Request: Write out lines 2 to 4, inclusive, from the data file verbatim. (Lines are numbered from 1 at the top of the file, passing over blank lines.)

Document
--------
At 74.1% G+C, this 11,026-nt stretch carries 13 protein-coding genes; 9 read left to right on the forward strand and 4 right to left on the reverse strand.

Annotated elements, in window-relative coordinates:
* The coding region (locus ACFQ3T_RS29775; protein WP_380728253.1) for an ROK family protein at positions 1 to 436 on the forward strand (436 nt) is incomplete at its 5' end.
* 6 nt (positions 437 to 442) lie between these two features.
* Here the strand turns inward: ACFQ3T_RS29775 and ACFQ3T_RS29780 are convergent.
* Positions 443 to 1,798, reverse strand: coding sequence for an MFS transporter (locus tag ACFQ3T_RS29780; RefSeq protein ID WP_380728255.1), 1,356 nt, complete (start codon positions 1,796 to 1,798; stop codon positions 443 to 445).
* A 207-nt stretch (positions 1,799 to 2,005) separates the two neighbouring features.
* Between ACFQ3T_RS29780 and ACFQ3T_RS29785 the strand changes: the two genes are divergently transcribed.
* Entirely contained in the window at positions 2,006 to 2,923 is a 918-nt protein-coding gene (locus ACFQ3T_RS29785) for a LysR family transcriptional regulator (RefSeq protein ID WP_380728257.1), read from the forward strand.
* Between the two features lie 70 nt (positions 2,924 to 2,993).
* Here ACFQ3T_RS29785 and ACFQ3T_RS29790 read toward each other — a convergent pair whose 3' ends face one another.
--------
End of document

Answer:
Annotated elements, in window-relative coordinates:
* The coding region (locus ACFQ3T_RS29775; protein WP_380728253.1) for an ROK family protein at positions 1 to 436 on the forward strand (436 nt) is incomplete at its 5' end.
* 6 nt (positions 437 to 442) lie between these two features.